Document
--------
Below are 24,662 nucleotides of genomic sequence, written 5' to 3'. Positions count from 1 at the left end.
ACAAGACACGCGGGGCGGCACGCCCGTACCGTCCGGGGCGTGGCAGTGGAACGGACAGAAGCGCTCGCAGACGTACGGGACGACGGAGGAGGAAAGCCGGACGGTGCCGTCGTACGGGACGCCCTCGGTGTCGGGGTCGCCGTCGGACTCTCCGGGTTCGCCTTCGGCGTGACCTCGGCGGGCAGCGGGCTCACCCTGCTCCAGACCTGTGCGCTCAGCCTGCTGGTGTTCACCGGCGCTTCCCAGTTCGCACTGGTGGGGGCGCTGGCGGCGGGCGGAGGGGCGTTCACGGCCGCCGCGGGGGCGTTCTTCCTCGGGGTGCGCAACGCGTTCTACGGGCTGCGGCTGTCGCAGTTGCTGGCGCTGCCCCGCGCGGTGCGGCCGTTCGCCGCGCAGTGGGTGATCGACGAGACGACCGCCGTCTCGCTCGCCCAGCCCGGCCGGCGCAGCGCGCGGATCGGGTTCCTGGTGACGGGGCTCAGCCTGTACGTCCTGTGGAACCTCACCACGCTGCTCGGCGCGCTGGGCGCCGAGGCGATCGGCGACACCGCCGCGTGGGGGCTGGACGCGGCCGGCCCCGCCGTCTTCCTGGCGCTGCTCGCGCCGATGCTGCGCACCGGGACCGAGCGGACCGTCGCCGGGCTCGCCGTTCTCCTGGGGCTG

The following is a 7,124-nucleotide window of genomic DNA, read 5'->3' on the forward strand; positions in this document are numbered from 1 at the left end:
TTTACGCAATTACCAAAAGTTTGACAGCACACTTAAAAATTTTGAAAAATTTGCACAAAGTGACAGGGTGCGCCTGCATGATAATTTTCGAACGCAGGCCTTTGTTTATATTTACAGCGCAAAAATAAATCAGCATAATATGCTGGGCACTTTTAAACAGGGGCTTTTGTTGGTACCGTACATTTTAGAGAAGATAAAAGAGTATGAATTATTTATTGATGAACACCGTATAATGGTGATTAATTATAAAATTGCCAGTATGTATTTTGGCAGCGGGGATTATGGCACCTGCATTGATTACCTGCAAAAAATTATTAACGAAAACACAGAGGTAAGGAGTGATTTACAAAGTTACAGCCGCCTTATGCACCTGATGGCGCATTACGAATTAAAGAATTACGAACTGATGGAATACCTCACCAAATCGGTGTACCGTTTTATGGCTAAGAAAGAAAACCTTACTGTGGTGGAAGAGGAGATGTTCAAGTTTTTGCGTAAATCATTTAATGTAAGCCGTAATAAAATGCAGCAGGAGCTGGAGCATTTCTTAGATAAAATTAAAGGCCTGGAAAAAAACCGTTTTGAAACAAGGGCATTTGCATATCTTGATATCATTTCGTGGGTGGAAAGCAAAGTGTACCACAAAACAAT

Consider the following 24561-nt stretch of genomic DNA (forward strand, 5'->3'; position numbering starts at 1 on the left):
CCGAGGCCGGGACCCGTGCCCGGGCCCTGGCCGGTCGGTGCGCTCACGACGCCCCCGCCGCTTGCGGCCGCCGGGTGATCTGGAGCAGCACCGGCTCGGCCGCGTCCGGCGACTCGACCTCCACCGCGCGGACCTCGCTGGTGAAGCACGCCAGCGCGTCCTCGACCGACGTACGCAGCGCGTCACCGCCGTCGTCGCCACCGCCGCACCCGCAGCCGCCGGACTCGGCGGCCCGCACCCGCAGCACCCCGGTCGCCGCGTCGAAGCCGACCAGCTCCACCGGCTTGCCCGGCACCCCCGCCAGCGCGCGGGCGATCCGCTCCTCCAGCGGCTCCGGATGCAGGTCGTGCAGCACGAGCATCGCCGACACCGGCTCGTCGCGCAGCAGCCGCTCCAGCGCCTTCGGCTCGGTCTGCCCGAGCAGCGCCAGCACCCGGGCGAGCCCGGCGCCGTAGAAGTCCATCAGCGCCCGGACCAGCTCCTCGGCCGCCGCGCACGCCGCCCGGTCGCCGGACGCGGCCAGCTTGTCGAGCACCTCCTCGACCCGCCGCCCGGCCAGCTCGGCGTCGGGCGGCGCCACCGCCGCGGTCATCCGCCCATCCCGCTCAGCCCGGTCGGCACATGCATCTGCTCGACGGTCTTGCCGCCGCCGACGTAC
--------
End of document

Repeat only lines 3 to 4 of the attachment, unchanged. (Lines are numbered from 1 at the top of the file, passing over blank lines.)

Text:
The following is a 7,124-nucleotide window of genomic DNA, read 5'->3' on the forward strand; positions in this document are numbered from 1 at the left end:
TTTACGCAATTACCAAAAGTTTGACAGCACACTTAAAAATTTTGAAAAATTTGCACAAAGTGACAGGGTGCGCCTGCATGATAATTTTCGAACGCAGGCCTTTGTTTATATTTACAGCGCAAAAATAAATCAGCATAATATGCTGGGCACTTTTAAACAGGGGCTTTTGTTGGTACCGTACATTTTAGAGAAGATAAAAGAGTATGAATTATTTATTGATGAACACCGTATAATGGTGATTAATTATAAAATTGCCAGTATGTATTTTGGCAGCGGGGATTATGGCACCTGCATTGATTACCTGCAAAAAATTATTAACGAAAACACAGAGGTAAGGAGTGATTTACAAAGTTACAGCCGCCTTATGCACCTGATGGCGCATTACGAATTAAAGAATTACGAACTGATGGAATACCTCACCAAATCGGTGTACCGTTTTATGGCTAAGAAAGAAAACCTTACTGTGGTGGAAGAGGAGATGTTCAAGTTTTTGCGTAAATCATTTAATGTAAGCCGTAATAAAATGCAGCAGGAGCTGGAGCATTTCTTAGATAAAATTAAAGGCCTGGAAAAAAACCGTTTTGAAACAAGGGCATTTGCATATCTTGATATCATTTCGTGGGTGGAAAGCAAAGTGTACCACAAAACAAT